Why Does Getting Married or Having a Baby Kill Job Satisfaction?
If you're a newlywed or a new parent who's suddenly found yourself feeling less satisfied with your professional life, take heart -- you aren't alone.
In fact, a new study shows that people are less satisfied at work for up to five years after those types of major life events.
The Kingston University Business School in the UK, which examined annual job satisfaction levels of nearly 10,000 UK residents between 1991 and 2008, found the effect was especially pronounced for women.
"Before the happy life event, people may experience increased job satisfaction because of the 'spillover' effect, where happiness at home influences happiness at work," said professor Yannis Georgellis.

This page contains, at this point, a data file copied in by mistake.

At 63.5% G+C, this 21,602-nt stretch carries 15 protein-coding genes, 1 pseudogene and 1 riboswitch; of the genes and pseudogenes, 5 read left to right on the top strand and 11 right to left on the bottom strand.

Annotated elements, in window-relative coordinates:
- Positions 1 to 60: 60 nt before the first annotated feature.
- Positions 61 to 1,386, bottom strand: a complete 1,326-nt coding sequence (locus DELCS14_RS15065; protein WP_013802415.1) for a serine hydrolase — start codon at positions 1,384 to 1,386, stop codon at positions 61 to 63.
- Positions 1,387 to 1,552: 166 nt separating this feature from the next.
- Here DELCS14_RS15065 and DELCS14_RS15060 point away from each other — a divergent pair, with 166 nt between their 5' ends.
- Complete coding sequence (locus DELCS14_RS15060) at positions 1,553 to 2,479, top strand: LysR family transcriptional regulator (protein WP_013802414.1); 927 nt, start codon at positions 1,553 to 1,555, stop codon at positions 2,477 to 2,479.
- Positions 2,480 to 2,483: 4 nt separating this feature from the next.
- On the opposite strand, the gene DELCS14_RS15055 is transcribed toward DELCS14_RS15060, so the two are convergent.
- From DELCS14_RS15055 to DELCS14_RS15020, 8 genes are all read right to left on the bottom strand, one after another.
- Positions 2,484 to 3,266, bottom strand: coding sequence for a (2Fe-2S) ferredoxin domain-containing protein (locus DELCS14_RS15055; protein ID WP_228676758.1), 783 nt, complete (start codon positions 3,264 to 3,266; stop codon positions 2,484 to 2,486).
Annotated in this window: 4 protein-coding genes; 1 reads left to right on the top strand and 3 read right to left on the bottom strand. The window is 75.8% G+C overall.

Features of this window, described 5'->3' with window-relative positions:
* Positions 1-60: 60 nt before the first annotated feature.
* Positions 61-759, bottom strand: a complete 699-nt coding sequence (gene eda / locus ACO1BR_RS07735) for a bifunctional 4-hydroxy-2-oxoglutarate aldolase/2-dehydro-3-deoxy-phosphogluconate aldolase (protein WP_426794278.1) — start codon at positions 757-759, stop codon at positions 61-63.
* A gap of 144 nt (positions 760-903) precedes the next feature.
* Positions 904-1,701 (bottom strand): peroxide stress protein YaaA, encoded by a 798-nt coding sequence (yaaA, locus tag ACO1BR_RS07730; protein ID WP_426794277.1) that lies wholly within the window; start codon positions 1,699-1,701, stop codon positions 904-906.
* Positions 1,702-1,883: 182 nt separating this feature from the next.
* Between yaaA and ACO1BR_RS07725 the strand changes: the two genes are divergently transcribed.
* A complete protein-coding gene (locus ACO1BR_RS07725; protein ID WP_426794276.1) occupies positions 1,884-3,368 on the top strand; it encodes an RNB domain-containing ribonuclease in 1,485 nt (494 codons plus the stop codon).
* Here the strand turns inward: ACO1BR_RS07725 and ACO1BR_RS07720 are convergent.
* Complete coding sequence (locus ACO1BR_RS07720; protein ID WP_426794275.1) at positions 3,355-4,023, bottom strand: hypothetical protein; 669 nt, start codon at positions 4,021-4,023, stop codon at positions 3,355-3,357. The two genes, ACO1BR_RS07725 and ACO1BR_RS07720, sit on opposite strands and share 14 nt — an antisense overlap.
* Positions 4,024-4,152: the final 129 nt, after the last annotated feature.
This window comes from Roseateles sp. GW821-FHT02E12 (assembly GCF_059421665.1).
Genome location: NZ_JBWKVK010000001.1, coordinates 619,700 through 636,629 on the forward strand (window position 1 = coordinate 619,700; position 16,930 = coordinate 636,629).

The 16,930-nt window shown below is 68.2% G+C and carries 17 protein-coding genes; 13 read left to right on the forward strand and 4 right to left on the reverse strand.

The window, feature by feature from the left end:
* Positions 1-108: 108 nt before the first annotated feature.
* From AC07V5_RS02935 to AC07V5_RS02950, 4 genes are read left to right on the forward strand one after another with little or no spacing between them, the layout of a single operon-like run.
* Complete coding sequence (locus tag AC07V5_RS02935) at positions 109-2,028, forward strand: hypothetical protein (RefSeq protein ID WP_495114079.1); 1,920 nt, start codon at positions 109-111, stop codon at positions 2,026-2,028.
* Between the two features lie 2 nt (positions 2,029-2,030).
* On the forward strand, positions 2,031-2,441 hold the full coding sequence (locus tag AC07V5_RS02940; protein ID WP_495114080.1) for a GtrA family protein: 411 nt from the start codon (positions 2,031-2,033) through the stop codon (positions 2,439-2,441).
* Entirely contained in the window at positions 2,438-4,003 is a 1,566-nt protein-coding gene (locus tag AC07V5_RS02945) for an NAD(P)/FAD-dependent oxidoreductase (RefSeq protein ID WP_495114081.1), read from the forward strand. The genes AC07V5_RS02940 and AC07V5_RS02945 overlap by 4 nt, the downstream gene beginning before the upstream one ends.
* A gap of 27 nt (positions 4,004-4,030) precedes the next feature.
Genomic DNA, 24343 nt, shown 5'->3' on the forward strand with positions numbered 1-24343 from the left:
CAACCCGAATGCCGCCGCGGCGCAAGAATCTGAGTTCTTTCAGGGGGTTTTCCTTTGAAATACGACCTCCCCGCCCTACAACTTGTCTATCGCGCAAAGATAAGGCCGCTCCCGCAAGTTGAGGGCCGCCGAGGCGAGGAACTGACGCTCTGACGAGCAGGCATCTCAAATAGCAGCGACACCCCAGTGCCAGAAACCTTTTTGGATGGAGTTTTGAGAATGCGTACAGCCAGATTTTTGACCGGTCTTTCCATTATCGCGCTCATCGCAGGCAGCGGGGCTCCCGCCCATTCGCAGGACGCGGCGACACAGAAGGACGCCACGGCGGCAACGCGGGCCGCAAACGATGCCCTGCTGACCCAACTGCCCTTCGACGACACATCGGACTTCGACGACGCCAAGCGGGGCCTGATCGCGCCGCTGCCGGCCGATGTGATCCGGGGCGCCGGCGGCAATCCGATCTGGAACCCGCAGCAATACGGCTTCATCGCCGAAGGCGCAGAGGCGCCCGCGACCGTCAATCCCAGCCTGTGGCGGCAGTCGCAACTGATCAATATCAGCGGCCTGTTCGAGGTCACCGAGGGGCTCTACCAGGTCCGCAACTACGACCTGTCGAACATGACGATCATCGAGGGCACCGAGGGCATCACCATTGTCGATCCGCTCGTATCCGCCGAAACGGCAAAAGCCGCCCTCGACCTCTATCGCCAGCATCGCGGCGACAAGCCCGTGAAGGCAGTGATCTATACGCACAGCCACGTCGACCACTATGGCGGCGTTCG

"But afterwards, people's focus inevitably shifts more towards home life as priorities change and the work-life conflict kicks in. This is particularly true for people when they start a family."
The researchers said that while higher incomes and a move to a new job were both associated with increased workplace satisfaction, women in particular were more likely to cite non-monetary perks like extended maternity leaves.
And the biggest killer of bliss at work? No surprise here: those who have to log long hours at the office reported being the least happy overall.